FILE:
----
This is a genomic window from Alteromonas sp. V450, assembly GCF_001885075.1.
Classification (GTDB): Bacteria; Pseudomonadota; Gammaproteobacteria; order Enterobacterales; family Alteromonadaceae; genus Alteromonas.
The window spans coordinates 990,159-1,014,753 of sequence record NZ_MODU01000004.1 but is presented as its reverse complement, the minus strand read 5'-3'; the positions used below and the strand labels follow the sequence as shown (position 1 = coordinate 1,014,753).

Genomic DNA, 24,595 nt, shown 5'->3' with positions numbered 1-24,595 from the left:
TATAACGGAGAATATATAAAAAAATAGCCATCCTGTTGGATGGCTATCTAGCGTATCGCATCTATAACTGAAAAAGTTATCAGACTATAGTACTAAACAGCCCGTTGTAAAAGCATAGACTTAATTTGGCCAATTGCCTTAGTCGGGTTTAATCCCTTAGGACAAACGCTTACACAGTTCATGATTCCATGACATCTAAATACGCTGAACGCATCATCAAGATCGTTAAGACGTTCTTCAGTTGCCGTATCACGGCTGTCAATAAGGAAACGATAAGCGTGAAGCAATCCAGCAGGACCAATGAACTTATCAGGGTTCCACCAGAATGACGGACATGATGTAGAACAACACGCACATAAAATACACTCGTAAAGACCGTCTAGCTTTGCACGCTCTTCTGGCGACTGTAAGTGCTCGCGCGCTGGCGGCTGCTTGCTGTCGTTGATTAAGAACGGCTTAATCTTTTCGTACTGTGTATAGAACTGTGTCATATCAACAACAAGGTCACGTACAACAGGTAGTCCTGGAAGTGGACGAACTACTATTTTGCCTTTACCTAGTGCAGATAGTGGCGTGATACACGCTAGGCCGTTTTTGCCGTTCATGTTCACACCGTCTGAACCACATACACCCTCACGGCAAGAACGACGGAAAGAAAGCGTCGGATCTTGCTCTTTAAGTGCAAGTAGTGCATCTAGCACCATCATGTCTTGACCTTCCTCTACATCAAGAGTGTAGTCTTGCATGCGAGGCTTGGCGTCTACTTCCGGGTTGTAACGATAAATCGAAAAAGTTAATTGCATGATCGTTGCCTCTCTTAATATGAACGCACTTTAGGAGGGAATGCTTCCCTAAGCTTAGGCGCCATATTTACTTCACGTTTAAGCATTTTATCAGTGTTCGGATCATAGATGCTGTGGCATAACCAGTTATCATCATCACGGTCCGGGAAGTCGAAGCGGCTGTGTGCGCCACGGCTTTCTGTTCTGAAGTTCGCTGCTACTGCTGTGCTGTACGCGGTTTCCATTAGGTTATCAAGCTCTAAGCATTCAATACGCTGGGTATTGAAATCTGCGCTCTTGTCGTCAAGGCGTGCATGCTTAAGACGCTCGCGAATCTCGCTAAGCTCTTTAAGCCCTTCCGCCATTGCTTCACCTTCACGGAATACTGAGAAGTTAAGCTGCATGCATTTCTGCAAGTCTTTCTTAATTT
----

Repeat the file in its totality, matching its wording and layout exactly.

This is a genomic window from Alteromonas sp. V450, assembly GCF_001885075.1.
Classification (GTDB): Bacteria; Pseudomonadota; Gammaproteobacteria; order Enterobacterales; family Alteromonadaceae; genus Alteromonas.
The window spans coordinates 990,159-1,014,753 of sequence record NZ_MODU01000004.1 but is presented as its reverse complement, the minus strand read 5'-3'; the positions used below and the strand labels follow the sequence as shown (position 1 = coordinate 1,014,753).

Genomic DNA, 24,595 nt, shown 5'->3' with positions numbered 1-24,595 from the left:
TATAACGGAGAATATATAAAAAAATAGCCATCCTGTTGGATGGCTATCTAGCGTATCGCATCTATAACTGAAAAAGTTATCAGACTATAGTACTAAACAGCCCGTTGTAAAAGCATAGACTTAATTTGGCCAATTGCCTTAGTCGGGTTTAATCCCTTAGGACAAACGCTTACACAGTTCATGATTCCATGACATCTAAATACGCTGAACGCATCATCAAGATCGTTAAGACGTTCTTCAGTTGCCGTATCACGGCTGTCAATAAGGAAACGATAAGCGTGAAGCAATCCAGCAGGACCAATGAACTTATCAGGGTTCCACCAGAATGACGGACATGATGTAGAACAACACGCACATAAAATACACTCGTAAAGACCGTCTAGCTTTGCACGCTCTTCTGGCGACTGTAAGTGCTCGCGCGCTGGCGGCTGCTTGCTGTCGTTGATTAAGAACGGCTTAATCTTTTCGTACTGTGTATAGAACTGTGTCATATCAACAACAAGGTCACGTACAACAGGTAGTCCTGGAAGTGGACGAACTACTATTTTGCCTTTACCTAGTGCAGATAGTGGCGTGATACACGCTAGGCCGTTTTTGCCGTTCATGTTCACACCGTCTGAACCACATACACCCTCACGGCAAGAACGACGGAAAGAAAGCGTCGGATCTTGCTCTTTAAGTGCAAGTAGTGCATCTAGCACCATCATGTCTTGACCTTCCTCTACATCAAGAGTGTAGTCTTGCATGCGAGGCTTGGCGTCTACTTCCGGGTTGTAACGATAAATCGAAAAAGTTAATTGCATGATCGTTGCCTCTCTTAATATGAACGCACTTTAGGAGGGAATGCTTCCCTAAGCTTAGGCGCCATATTTACTTCACGTTTAAGCATTTTATCAGTGTTCGGATCATAGATGCTGTGGCATAACCAGTTATCATCATCACGGTCCGGGAAGTCGAAGCGGCTGTGTGCGCCACGGCTTTCTGTTCTGAAGTTCGCTGCTACTGCTGTGCTGTACGCGGTTTCCATTAGGTTATCAAGCTCTAAGCATTCAATACGCTGGGTATTGAAATCTGCGCTCTTGTCGTCAAGGCGTGCATGCTTAAGACGCTCGCGAATCTCGCTAAGCTCTTTAAGCCCTTCCGCCATTGCTTCACCTTCACGGAATACTGAGAAGTTAAGCTGCATGCATTTCTGCAAGTCTTTCTTAATTT